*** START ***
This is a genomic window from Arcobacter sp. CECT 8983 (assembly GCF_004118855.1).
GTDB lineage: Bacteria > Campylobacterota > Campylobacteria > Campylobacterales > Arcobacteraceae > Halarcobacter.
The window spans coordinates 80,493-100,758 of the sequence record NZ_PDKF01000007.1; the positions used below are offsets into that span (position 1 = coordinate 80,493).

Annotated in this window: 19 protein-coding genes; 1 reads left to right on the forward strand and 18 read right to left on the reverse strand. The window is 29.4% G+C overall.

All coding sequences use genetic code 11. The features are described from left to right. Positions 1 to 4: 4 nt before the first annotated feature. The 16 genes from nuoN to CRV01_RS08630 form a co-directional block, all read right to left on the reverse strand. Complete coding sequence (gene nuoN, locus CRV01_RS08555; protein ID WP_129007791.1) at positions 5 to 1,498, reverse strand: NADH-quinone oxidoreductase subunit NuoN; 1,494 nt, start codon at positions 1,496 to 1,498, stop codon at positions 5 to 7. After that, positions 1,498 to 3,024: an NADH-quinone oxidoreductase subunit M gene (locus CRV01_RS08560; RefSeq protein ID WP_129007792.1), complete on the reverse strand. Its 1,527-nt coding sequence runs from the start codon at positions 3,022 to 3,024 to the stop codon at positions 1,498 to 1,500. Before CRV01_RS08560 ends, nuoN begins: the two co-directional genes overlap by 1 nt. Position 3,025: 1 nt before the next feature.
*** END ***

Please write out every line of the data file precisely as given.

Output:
This is a genomic window from Arcobacter sp. CECT 8983 (assembly GCF_004118855.1).
GTDB lineage: Bacteria > Campylobacterota > Campylobacteria > Campylobacterales > Arcobacteraceae > Halarcobacter.
The window spans coordinates 80,493-100,758 of the sequence record NZ_PDKF01000007.1; the positions used below are offsets into that span (position 1 = coordinate 80,493).

Annotated in this window: 19 protein-coding genes; 1 reads left to right on the forward strand and 18 read right to left on the reverse strand. The window is 29.4% G+C overall.

All coding sequences use genetic code 11. The features are described from left to right. Positions 1 to 4: 4 nt before the first annotated feature. The 16 genes from nuoN to CRV01_RS08630 form a co-directional block, all read right to left on the reverse strand. Complete coding sequence (gene nuoN, locus CRV01_RS08555; protein ID WP_129007791.1) at positions 5 to 1,498, reverse strand: NADH-quinone oxidoreductase subunit NuoN; 1,494 nt, start codon at positions 1,496 to 1,498, stop codon at positions 5 to 7. After that, positions 1,498 to 3,024: an NADH-quinone oxidoreductase subunit M gene (locus CRV01_RS08560; RefSeq protein ID WP_129007792.1), complete on the reverse strand. Its 1,527-nt coding sequence runs from the start codon at positions 3,022 to 3,024 to the stop codon at positions 1,498 to 1,500. Before CRV01_RS08560 ends, nuoN begins: the two co-directional genes overlap by 1 nt. Position 3,025: 1 nt before the next feature.